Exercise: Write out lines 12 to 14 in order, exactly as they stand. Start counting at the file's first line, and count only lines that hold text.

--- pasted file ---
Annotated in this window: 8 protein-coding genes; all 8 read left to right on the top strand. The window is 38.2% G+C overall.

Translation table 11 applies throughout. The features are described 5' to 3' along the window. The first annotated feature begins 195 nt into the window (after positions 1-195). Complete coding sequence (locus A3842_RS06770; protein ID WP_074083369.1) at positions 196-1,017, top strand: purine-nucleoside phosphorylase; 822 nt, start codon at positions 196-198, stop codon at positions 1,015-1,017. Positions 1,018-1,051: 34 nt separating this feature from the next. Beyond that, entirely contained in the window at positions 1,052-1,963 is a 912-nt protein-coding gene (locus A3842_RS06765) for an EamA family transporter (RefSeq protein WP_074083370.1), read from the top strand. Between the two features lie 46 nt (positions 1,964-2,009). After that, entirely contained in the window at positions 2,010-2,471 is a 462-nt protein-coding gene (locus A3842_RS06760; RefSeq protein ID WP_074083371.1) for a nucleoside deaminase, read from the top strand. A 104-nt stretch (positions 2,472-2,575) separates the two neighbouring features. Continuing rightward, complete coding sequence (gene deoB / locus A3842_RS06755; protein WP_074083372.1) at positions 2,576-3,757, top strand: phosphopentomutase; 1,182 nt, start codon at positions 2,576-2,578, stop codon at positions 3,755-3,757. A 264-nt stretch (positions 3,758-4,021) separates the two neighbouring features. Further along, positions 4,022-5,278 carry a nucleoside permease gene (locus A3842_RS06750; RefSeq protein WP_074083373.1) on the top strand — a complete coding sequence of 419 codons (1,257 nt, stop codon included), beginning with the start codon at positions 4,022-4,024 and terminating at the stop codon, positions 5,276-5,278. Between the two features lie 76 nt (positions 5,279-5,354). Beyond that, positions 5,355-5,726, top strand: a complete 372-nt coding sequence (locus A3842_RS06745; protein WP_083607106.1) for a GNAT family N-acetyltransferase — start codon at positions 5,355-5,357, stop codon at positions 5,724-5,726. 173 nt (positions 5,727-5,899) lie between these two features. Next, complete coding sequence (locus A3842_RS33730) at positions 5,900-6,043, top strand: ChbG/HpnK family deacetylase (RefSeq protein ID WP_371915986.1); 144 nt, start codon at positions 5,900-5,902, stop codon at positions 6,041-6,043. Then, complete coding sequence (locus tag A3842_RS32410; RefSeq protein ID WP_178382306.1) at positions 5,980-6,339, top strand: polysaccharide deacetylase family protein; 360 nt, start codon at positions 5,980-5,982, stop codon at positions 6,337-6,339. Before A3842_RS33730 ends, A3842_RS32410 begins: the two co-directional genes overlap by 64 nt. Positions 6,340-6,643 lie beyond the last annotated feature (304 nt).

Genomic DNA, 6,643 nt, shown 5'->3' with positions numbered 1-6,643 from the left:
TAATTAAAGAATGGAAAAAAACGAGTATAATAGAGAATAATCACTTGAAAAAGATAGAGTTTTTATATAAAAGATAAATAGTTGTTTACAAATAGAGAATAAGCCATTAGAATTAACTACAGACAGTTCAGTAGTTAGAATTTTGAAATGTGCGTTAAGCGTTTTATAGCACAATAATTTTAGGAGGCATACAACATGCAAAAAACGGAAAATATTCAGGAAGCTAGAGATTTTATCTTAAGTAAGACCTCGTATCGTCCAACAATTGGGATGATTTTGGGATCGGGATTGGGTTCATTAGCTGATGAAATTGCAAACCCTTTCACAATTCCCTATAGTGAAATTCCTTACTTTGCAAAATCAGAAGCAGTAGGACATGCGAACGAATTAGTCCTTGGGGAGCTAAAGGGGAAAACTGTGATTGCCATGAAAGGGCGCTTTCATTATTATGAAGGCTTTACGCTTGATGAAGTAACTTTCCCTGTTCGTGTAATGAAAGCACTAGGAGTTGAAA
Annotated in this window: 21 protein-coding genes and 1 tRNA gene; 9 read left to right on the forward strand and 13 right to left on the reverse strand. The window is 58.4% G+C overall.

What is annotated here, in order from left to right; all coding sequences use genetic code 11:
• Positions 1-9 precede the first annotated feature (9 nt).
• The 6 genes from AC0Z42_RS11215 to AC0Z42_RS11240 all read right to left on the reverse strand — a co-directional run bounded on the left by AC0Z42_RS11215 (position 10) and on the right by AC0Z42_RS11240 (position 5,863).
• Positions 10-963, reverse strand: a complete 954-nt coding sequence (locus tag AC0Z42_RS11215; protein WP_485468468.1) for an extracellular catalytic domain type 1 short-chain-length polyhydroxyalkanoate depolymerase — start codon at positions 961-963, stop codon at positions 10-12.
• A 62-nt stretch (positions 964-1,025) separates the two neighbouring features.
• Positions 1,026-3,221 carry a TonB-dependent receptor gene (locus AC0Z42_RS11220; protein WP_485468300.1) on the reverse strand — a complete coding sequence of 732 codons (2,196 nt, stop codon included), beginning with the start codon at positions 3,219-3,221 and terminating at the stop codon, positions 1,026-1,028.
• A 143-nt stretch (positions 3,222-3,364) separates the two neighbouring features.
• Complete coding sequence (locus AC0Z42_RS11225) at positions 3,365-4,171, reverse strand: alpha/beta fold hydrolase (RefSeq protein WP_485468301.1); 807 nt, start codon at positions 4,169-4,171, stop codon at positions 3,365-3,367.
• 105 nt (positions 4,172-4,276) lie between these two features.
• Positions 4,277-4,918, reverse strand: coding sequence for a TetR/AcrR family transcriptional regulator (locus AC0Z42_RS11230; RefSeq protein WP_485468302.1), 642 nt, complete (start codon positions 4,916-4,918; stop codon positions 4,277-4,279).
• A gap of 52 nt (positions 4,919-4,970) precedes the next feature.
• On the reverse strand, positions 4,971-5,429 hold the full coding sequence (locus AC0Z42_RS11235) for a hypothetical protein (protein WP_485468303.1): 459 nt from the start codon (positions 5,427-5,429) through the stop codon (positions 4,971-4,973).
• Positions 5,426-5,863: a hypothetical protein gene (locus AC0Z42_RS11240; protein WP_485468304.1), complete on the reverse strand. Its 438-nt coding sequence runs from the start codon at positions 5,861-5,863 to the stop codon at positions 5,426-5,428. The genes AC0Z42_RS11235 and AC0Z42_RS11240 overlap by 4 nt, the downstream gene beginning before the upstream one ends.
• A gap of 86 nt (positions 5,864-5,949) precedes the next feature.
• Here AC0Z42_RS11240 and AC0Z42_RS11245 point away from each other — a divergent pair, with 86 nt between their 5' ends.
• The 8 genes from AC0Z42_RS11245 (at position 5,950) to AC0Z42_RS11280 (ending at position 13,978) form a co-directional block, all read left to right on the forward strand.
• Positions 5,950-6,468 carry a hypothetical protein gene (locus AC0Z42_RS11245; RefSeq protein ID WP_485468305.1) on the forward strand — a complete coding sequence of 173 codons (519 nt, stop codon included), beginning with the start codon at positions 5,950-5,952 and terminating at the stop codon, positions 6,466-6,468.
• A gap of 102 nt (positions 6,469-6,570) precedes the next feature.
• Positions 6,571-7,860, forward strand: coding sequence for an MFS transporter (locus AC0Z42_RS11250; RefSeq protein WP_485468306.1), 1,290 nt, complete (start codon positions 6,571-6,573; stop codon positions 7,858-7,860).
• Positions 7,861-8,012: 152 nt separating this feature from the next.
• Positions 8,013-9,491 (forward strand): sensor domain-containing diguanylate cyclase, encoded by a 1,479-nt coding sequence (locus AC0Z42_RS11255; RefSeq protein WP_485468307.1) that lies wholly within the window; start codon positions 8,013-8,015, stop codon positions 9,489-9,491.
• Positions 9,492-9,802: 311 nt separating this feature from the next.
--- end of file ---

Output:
• A 143-nt stretch (positions 3,222-3,364) separates the two neighbouring features.
• Complete coding sequence (locus AC0Z42_RS11225) at positions 3,365-4,171, reverse strand: alpha/beta fold hydrolase (RefSeq protein WP_485468301.1); 807 nt, start codon at positions 4,169-4,171, stop codon at positions 3,365-3,367.
• 105 nt (positions 4,172-4,276) lie between these two features.